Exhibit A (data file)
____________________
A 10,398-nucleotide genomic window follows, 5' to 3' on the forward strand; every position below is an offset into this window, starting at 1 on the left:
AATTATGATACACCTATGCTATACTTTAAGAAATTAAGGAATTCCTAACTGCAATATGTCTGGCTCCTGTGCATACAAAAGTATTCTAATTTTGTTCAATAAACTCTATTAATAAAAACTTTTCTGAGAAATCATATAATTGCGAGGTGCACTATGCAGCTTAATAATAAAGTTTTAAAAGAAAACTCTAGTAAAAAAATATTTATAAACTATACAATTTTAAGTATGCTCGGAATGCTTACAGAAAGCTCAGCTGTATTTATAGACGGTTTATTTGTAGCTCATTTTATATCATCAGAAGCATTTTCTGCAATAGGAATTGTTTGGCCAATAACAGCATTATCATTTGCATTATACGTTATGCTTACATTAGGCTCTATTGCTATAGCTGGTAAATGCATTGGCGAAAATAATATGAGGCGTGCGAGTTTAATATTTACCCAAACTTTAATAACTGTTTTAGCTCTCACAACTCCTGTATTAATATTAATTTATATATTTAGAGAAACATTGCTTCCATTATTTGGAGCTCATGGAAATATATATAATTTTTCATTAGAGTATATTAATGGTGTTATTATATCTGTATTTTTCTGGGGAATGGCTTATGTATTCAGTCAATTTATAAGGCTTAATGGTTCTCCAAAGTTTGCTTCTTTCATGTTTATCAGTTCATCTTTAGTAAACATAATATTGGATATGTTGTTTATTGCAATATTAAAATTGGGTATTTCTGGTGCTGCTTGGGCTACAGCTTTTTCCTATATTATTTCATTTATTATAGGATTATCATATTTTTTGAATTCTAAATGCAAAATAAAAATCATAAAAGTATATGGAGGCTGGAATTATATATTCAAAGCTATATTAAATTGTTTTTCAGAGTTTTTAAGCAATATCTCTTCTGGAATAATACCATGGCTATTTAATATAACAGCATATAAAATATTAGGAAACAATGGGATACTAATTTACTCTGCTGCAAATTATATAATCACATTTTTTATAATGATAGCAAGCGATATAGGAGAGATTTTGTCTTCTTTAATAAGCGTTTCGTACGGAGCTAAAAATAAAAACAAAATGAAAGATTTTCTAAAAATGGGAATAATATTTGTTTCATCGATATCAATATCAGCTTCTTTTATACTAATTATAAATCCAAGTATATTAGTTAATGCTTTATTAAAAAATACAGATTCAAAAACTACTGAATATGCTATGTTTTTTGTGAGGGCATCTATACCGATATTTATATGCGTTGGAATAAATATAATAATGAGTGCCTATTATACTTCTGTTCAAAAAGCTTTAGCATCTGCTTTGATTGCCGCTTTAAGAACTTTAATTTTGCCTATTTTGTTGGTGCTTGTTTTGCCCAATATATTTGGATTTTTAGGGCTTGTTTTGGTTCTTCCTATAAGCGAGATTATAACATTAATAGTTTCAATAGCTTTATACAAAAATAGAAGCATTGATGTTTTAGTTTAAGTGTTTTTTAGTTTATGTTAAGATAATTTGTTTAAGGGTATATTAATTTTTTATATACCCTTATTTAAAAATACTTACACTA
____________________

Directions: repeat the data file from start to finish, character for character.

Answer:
A 10,398-nucleotide genomic window follows, 5' to 3' on the forward strand; every position below is an offset into this window, starting at 1 on the left:
AATTATGATACACCTATGCTATACTTTAAGAAATTAAGGAATTCCTAACTGCAATATGTCTGGCTCCTGTGCATACAAAAGTATTCTAATTTTGTTCAATAAACTCTATTAATAAAAACTTTTCTGAGAAATCATATAATTGCGAGGTGCACTATGCAGCTTAATAATAAAGTTTTAAAAGAAAACTCTAGTAAAAAAATATTTATAAACTATACAATTTTAAGTATGCTCGGAATGCTTACAGAAAGCTCAGCTGTATTTATAGACGGTTTATTTGTAGCTCATTTTATATCATCAGAAGCATTTTCTGCAATAGGAATTGTTTGGCCAATAACAGCATTATCATTTGCATTATACGTTATGCTTACATTAGGCTCTATTGCTATAGCTGGTAAATGCATTGGCGAAAATAATATGAGGCGTGCGAGTTTAATATTTACCCAAACTTTAATAACTGTTTTAGCTCTCACAACTCCTGTATTAATATTAATTTATATATTTAGAGAAACATTGCTTCCATTATTTGGAGCTCATGGAAATATATATAATTTTTCATTAGAGTATATTAATGGTGTTATTATATCTGTATTTTTCTGGGGAATGGCTTATGTATTCAGTCAATTTATAAGGCTTAATGGTTCTCCAAAGTTTGCTTCTTTCATGTTTATCAGTTCATCTTTAGTAAACATAATATTGGATATGTTGTTTATTGCAATATTAAAATTGGGTATTTCTGGTGCTGCTTGGGCTACAGCTTTTTCCTATATTATTTCATTTATTATAGGATTATCATATTTTTTGAATTCTAAATGCAAAATAAAAATCATAAAAGTATATGGAGGCTGGAATTATATATTCAAAGCTATATTAAATTGTTTTTCAGAGTTTTTAAGCAATATCTCTTCTGGAATAATACCATGGCTATTTAATATAACAGCATATAAAATATTAGGAAACAATGGGATACTAATTTACTCTGCTGCAAATTATATAATCACATTTTTTATAATGATAGCAAGCGATATAGGAGAGATTTTGTCTTCTTTAATAAGCGTTTCGTACGGAGCTAAAAATAAAAACAAAATGAAAGATTTTCTAAAAATGGGAATAATATTTGTTTCATCGATATCAATATCAGCTTCTTTTATACTAATTATAAATCCAAGTATATTAGTTAATGCTTTATTAAAAAATACAGATTCAAAAACTACTGAATATGCTATGTTTTTTGTGAGGGCATCTATACCGATATTTATATGCGTTGGAATAAATATAATAATGAGTGCCTATTATACTTCTGTTCAAAAAGCTTTAGCATCTGCTTTGATTGCCGCTTTAAGAACTTTAATTTTGCCTATTTTGTTGGTGCTTGTTTTGCCCAATATATTTGGATTTTTAGGGCTTGTTTTGGTTCTTCCTATAAGCGAGATTATAACATTAATAGTTTCAATAGCTTTATACAAAAATAGAAGCATTGATGTTTTAGTTTAAGTGTTTTTTAGTTTATGTTAAGATAATTTGTTTAAGGGTATATTAATTTTTTATATACCCTTATTTAAAAATACTTACACTA